Back in town I undertook a blood group test, had passport photos taken and met an insurance salesman for personal accident insurance (all requirements of the Rally)
I spent most of the following day at the Himalayan Motorsport office where I met Damon I’Anson, a freelance motorcycle journalist and former editor of Performance Bikes Magazine. He to was here for the Rally and between us we still had a lot of questions we needed answering. I got a lift back to town with Manjeeve; President of the club and Clerk of the Course. During our walk across the Mall I learnt about his Heli-Skiing operation in Manali along with his joint venture with an Australian company into avalanche safety research. This was particularly interesting to me being a snowboarder and having being caught in an avalanche in the French Alps some years ago.
Shimla – Manali
After a row with the hotel owner regarding missing laundry we settled on paying half the bill and left town. Danny would take the direct route to Manali and meet up with Tim and take some Paragliding lessons, whilst I would recce the Rallys’ route over two days.
Vijay had given me GPS Tracks of the Rally route to follow but I would still need to use them in conjunction with the road book as it’s not possible to watch the GPS all the time.
It was a beautiful route and I was glad to ride it at a relatively leisurely pace before riding it competitively. Being fully loaded and stopping to take photos slowed me down and when I reached the foot of the Jalori Pass I realised there wasn’t enough time to cross it in daylight. It took me 1.5 hours to track down a guest house in nearby Ani and when I did they had no drinking water. I joined five local guys who had got together to eat dinner and drink whiskey in the room opposite. The curried chicken drumsticks were good but having spent 10hrs riding and another 1.5 tracking down somewhere to sleep I was knackered and turned in early.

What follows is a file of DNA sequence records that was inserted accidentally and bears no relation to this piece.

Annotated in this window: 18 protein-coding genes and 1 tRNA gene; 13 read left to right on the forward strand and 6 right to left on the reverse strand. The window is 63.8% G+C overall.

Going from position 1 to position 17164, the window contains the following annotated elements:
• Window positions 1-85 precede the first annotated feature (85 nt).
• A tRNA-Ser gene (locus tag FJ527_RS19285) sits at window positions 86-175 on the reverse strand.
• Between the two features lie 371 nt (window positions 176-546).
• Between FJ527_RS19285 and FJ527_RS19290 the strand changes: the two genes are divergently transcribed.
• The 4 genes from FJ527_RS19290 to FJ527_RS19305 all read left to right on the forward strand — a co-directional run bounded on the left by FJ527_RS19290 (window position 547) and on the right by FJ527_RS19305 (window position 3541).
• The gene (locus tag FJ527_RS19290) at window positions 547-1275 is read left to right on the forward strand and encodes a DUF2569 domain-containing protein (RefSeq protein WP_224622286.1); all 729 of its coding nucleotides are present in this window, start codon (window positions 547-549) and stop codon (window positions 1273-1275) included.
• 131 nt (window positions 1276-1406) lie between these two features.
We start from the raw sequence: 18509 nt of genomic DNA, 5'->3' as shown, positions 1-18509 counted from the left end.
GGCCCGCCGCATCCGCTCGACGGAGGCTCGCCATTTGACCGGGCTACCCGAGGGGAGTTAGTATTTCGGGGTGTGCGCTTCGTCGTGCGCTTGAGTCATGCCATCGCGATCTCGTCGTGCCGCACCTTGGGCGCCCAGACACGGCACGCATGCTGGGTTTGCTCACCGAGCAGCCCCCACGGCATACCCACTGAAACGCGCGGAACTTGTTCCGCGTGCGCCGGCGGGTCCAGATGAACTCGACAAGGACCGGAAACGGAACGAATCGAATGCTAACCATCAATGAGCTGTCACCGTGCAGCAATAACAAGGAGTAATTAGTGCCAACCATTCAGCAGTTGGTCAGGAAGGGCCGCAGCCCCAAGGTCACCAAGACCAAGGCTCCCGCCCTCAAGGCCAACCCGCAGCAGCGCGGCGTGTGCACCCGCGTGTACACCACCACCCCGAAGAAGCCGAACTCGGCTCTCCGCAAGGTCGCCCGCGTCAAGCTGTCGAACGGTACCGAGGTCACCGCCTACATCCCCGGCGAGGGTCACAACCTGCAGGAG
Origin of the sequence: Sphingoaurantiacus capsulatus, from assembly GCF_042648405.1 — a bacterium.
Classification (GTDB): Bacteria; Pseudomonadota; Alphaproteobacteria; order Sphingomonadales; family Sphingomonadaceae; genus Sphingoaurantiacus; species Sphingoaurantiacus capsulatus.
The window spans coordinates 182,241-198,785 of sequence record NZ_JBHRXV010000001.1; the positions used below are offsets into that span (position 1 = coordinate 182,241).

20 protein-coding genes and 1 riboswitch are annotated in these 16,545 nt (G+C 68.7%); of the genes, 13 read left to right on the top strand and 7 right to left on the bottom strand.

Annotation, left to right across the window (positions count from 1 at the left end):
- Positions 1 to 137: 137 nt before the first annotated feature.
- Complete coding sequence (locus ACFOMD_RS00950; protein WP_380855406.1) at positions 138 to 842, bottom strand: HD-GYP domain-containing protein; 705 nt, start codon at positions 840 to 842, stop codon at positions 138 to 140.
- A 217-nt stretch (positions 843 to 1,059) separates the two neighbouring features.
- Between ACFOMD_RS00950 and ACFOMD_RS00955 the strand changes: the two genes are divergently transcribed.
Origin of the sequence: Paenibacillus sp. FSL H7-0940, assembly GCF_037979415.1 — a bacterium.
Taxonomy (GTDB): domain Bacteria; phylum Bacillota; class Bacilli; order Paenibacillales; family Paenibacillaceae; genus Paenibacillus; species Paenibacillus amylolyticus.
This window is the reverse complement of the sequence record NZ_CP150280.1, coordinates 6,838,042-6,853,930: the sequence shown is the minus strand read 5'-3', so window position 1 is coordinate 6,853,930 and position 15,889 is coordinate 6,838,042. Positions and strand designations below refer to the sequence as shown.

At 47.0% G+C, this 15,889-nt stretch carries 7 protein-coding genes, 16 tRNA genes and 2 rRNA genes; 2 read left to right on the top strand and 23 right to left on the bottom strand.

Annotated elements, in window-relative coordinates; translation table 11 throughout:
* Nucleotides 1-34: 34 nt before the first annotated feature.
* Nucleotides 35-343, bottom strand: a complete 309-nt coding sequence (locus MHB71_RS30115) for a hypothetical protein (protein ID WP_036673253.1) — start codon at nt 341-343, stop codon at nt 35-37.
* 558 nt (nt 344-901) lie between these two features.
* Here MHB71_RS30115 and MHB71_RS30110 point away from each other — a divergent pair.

I left early and crossed the Jalori Pass. Much rougher than I’d expected and under the cover of the trees, I decided I’d definitely want to be across here in daylight on the Rally.
I arrived at Hotel Bhrigu in Vashist, Manali just as Danny and Tim were dragging themselves out of bed and joined them for a very drawn out breakfast.
Over the next three days I made a few repairs and adjustments to my bike and began to learn my way around Garmins’ ‘Mapsource’ software. Danny and Tim arranged their Paragliding course and together (along with Klaudia who was staying just up the road) we watched the Australian GP live on the hotels 54’’ TV.
Danny had answered a posting on the Horizons Unlimited from an English guy travelling on a BMW1150GS with his Danish girlfriend. He wanted some information regarding the Manali – Leh road and so when they arrived in Leh we met up with them. They’d travelled a very similar route to ours but thanks to the anti-Semitic cartoon fiasco in Denmark they air freighted from Istanbul to Delhi thereby bypassing the Islamic countries of Iran and Pakistan.
I wanted to visit the Spiti Valley to recee days 2 & 3 of the Rally. My first attempt was aborted after encountering a broken down bulldozer in the middle of a landslide on the Rohtang Pass. When I finally made it to the valley I saw what all the fuss was about. Everyone we met had spoken of how beautiful it was and they weren’t wrong.
From Gramphoo, a broken tarmac road switchbacks down the valley side before deteriorating into a gravel track for the next 78km to Losar. The valley widens as it becomes strewn with boulders left by long since receded glaciers. Travelling east I could sometimes see the glaciers trapped in the mountains to the south.